The benefits from a particular production can last well beyond the last frame of filming. The popularity of Breaking Bad led its producers to shoot its sequel Better Call Saul in the same Albuquerque environment. Additionally, fans of both shows make “pilgrimages” solely to visit locations featured in the show. So in addition to benefiting directly from the show production, the city has created a residual business in Breaking Bad and Better Call Saul tourists. Apparently every town, city and even “little” filming location has a budding business in tourism.
And that’s not an isolated circumstance — witness the sight-seers and fans who continue to go to Iowa to see the cornfield baseball field, literally in the middle of nowhere, from the film Field of Dreams, released in 1989! Even more stunning are the vacationers that still trek to the villages outside of Ajim and Jerba in Tunisia to visit some of the sets that are still standing from the original Star Wars – released in 1977! The locals still sell trinkets and local cuisine.
It’s not all about Hollywood
Big Hollywood productions are not the only game in town. Independent features, local television shows and commercials of all scales are shot throughout the state. In fact, the small productions can be just as beneficial to the community as any major releases. Television productions can also find themselves outside major metro areas – Sleepy Hollow and Under the Dome are among the series that have filmed in smaller-town North Carolina.
For example, The Rusty Bucket Kids is a locally produced show airing on WRAL-TV on Saturday mornings that has been shooting primarily in Apex. Although the production is modest and the reach is limited, the benefit to the community has been measurable.
First and foremost, the production spends money in the community. Food, costumes, equipment and quick emergency purchases (in addition to many other costs) take place on location. Temporary employment is often a benefit as well. But community cooperation adds to the benefits as well.
The Peak City Grill & Bar is a frequent and recognizable location on the show. Recently, the owner estimated that his business has generated at least an extra one thousand dollars due to customers who recognized it from the show and stopped in out of curiosity. For a small business, that is a sizable return for making itself available as a filming location during its off hours. Of course, as the show continues production, the restaurant will continue to receive local exposure – and essentially free television advertising.
There could be a much larger upside from the restaurant’s participation in this modest local project as well. The producer of The Rusty Bucket Kids has been and is involved with regional and national productions, some of which shoot in North Carolina. It is easy to see how The Peak City Grill & Bar is at the top of the list for possible locations for any shoot with which the film producer may be involved. Most certainly, the company is looking at filming locations in Apex first.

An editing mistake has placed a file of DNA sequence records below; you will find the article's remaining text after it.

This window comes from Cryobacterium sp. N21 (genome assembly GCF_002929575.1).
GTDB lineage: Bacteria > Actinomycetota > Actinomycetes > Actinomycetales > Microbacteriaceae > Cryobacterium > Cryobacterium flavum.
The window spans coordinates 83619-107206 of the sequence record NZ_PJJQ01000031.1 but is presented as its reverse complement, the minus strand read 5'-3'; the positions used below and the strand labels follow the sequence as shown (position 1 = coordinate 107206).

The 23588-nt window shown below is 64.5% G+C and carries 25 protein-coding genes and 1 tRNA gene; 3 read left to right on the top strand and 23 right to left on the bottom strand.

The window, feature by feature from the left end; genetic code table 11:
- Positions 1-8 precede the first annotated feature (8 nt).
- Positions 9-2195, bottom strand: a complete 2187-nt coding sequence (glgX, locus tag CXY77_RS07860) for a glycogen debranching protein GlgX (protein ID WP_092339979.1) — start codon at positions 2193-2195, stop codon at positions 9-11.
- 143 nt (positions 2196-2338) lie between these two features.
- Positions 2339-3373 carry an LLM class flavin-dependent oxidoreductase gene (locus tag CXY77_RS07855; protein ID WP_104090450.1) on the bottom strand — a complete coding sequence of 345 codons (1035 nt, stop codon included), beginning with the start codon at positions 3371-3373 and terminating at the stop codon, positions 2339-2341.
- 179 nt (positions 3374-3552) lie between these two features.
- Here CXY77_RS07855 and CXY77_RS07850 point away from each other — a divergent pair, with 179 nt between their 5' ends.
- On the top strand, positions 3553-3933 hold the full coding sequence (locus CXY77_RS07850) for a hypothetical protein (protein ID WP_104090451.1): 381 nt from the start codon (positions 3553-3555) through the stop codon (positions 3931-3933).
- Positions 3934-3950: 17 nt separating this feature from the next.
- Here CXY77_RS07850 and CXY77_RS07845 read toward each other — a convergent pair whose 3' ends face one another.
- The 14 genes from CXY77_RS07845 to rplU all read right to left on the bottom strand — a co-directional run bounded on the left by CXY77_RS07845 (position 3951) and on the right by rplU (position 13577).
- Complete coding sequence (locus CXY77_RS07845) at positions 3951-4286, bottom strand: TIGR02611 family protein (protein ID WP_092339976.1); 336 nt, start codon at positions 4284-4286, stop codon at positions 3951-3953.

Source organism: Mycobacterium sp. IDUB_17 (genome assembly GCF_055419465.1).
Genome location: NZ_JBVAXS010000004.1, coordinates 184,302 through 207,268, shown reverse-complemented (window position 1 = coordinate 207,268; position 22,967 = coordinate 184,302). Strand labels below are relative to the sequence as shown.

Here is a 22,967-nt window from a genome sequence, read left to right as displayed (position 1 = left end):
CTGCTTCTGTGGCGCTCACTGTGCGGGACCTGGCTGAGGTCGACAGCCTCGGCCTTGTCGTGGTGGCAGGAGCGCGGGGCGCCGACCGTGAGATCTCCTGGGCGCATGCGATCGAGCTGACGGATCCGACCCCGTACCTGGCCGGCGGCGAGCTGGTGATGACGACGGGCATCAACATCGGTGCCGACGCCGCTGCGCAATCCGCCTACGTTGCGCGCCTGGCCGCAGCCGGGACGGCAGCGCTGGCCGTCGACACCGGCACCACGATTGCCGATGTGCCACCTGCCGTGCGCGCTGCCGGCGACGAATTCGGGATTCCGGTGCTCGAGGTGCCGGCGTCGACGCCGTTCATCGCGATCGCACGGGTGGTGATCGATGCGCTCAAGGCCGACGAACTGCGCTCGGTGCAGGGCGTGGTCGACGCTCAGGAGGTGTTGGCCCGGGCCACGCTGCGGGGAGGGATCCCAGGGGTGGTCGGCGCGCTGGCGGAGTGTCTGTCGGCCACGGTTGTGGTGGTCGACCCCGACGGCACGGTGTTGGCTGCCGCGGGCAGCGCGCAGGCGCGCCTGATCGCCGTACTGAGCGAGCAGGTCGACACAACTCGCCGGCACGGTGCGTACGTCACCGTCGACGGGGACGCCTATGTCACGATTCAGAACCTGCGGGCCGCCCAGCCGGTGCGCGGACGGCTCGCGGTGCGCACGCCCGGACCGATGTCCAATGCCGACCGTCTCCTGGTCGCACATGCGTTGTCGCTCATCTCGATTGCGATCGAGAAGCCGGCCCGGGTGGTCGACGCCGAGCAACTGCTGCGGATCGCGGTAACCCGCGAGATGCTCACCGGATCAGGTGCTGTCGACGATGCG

Apex opened itself up and welcomed the film company at the start. The police department has been very friendly and offered assistance in many different matters. The producer and lead writer recently said that he is currently writing projects specifically with Apex locations in mind because access to simple exterior shots of a police station and other buildings has stirred his imagination. Clearly one apparently insignificant step may lead to much bigger leaps.
The investment to get started is miniscule and can be easily managed as interest increases.
A lot of important information can be found at the North Carolina Film Office website filmnc.com and also at ncfilmnews.com. Your staff can even contact the NC film office first to establish a relationship, but then also to obtain advice about further steps and to get early information about possible upcoming productions. Becoming familiar with the variety of productions in the state will help in making connections within the industry. Staying in touch with websites like NCFilmnews.com will also keep you up-to-date.
Personnel should also initiate contact with universities and community colleges to indicate a town’s openness to film projects. Something as simple as putting a notice up at a school’s film department can put your town in the game.
These simple initial steps can immediately put a community into contention for film projects. With a few further low cost moves, the town can really raise its profile as a favorable location. At some point down the line, the municipality would have to provide more advanced information such as private homes and businesses available for use in the productions. Renting to major film projects can be very lucrative and is usually a fun experience.
If the “Open for Business” sign in front of your town attracts enough attention, there are a myriad of ways to generate more interest and to become a go-to location. The opportunities for attracting business are becoming greater with the growing desire of filmmakers to have their films look authentic.
As the old saying goes, “Being nice don’t cost ya’ nothin’.” In this case, it could end up benefiting you a whole lot. Sometimes a simple welcome mat may be the easiest way to boost local business.
The primary author of this post is Friend of the Firm Victor Lee. Please see our disclaimer and let us know if you have any questions for us.